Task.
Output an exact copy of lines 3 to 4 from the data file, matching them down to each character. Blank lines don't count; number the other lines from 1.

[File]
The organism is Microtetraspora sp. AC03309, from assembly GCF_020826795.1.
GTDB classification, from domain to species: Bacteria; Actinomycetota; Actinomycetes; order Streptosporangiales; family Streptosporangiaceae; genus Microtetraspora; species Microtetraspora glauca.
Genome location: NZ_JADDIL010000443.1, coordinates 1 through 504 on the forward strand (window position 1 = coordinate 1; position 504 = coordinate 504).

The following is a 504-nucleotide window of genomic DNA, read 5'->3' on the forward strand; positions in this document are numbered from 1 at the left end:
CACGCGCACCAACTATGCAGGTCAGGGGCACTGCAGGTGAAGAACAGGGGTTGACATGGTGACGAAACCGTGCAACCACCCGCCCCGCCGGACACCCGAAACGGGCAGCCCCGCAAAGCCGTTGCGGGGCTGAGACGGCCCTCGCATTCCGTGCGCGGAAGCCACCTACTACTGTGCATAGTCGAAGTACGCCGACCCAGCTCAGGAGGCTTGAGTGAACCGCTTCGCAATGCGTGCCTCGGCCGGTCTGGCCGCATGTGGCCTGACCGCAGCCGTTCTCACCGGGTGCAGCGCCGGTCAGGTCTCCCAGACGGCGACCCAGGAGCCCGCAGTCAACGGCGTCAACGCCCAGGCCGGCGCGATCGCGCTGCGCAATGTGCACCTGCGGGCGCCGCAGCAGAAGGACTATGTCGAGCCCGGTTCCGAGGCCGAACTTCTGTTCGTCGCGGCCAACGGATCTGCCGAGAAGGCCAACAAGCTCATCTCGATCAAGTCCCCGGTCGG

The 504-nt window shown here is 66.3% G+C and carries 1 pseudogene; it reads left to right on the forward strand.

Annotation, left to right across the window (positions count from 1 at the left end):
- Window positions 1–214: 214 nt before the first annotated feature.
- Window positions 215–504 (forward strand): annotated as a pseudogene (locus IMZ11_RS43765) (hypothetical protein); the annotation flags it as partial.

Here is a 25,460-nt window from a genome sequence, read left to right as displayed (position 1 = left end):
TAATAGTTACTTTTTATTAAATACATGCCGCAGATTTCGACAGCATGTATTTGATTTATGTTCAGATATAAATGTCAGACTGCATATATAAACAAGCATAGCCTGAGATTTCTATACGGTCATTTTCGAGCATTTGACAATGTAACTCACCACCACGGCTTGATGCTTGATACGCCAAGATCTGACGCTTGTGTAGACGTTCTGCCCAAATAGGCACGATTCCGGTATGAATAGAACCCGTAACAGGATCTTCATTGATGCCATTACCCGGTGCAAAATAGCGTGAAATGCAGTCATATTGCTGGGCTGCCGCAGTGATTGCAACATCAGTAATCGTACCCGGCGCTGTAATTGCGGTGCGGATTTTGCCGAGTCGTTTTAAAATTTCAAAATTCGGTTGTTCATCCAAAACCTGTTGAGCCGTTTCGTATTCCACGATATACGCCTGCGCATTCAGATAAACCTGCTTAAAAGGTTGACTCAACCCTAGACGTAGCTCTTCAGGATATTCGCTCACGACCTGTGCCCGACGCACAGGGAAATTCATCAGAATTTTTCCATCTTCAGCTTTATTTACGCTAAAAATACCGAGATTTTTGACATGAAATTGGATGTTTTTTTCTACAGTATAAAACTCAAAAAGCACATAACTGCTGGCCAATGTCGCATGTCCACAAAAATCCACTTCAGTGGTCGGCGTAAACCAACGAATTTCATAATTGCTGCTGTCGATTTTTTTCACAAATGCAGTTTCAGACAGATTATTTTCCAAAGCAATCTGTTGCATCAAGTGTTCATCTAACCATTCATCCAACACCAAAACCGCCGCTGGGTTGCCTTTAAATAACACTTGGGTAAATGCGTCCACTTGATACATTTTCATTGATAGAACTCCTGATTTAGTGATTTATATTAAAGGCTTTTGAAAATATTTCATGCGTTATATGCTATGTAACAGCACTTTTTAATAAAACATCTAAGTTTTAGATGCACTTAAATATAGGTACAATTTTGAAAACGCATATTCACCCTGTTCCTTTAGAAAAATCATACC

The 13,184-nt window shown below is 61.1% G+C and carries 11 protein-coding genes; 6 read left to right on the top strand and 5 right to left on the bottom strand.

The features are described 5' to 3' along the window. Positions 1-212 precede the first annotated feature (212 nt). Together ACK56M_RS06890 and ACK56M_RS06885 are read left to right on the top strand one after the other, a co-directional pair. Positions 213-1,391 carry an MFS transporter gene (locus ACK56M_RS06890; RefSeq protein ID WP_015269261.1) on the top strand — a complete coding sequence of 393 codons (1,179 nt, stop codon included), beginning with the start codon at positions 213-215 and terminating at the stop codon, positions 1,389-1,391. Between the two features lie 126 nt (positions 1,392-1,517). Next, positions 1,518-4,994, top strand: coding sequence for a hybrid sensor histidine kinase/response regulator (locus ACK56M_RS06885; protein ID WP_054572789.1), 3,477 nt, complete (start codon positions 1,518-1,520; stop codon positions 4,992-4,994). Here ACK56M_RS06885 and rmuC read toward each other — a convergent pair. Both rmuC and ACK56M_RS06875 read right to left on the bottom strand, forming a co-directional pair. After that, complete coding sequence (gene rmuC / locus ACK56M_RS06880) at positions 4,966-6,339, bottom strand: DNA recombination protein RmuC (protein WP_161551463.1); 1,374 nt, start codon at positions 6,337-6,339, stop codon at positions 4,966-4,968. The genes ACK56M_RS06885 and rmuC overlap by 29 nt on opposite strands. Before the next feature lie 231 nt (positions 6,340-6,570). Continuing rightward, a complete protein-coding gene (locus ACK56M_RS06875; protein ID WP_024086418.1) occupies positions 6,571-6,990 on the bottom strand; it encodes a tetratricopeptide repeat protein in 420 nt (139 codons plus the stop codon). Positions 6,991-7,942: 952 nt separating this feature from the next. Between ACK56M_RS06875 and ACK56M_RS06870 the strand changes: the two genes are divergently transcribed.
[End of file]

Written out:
Genome location: NZ_JADDIL010000443.1, coordinates 1 through 504 on the forward strand (window position 1 = coordinate 1; position 504 = coordinate 504).

The following is a 504-nucleotide window of genomic DNA, read 5'->3' on the forward strand; positions in this document are numbered from 1 at the left end: